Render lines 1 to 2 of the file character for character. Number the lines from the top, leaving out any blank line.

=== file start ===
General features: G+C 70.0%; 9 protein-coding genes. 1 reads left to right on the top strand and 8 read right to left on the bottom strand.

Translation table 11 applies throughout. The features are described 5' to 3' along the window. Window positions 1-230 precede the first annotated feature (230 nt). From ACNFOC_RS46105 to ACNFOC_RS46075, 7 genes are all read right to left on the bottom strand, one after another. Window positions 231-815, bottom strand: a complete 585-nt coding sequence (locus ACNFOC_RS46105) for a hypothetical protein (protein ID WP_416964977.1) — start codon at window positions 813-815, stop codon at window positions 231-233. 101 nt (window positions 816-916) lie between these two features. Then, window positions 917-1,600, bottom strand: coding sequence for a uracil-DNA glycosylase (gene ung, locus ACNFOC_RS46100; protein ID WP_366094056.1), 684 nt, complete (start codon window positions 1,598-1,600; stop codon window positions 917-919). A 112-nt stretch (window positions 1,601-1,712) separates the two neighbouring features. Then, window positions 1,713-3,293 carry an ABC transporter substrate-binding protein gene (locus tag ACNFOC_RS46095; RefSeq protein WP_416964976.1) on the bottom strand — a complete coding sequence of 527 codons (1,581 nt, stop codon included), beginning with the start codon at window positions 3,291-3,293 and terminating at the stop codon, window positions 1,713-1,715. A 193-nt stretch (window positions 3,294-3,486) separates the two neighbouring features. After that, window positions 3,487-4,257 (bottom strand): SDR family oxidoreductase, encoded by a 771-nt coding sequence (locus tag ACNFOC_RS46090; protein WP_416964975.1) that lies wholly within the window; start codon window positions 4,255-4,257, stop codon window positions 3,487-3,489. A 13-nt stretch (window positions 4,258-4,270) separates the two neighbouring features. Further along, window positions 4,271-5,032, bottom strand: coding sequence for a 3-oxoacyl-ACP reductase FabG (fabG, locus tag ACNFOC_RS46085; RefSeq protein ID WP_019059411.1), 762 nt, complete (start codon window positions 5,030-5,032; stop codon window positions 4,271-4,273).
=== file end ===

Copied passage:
General features: G+C 70.0%; 9 protein-coding genes. 1 reads left to right on the top strand and 8 read right to left on the bottom strand.

Translation table 11 applies throughout. The features are described 5' to 3' along the window. Window positions 1-230 precede the first annotated feature (230 nt). From ACNFOC_RS46105 to ACNFOC_RS46075, 7 genes are all read right to left on the bottom strand, one after another. Window positions 231-815, bottom strand: a complete 585-nt coding sequence (locus ACNFOC_RS46105) for a hypothetical protein (protein ID WP_416964977.1) — start codon at window positions 813-815, stop codon at window positions 231-233. 101 nt (window positions 816-916) lie between these two features. Then, window positions 917-1,600, bottom strand: coding sequence for a uracil-DNA glycosylase (gene ung, locus ACNFOC_RS46100; protein ID WP_366094056.1), 684 nt, complete (start codon window positions 1,598-1,600; stop codon window positions 917-919). A 112-nt stretch (window positions 1,601-1,712) separates the two neighbouring features. Then, window positions 1,713-3,293 carry an ABC transporter substrate-binding protein gene (locus tag ACNFOC_RS46095; RefSeq protein WP_416964976.1) on the bottom strand — a complete coding sequence of 527 codons (1,581 nt, stop codon included), beginning with the start codon at window positions 3,291-3,293 and terminating at the stop codon, window positions 1,713-1,715. A 193-nt stretch (window positions 3,294-3,486) separates the two neighbouring features. After that, window positions 3,487-4,257 (bottom strand): SDR family oxidoreductase, encoded by a 771-nt coding sequence (locus tag ACNFOC_RS46090; protein WP_416964975.1) that lies wholly within the window; start codon window positions 4,255-4,257, stop codon window positions 3,487-3,489. A 13-nt stretch (window positions 4,258-4,270) separates the two neighbouring features. Further along, window positions 4,271-5,032, bottom strand: coding sequence for a 3-oxoacyl-ACP reductase FabG (fabG, locus tag ACNFOC_RS46085; RefSeq protein ID WP_019059411.1), 762 nt, complete (start codon window positions 5,030-5,032; stop codon window positions 4,271-4,273).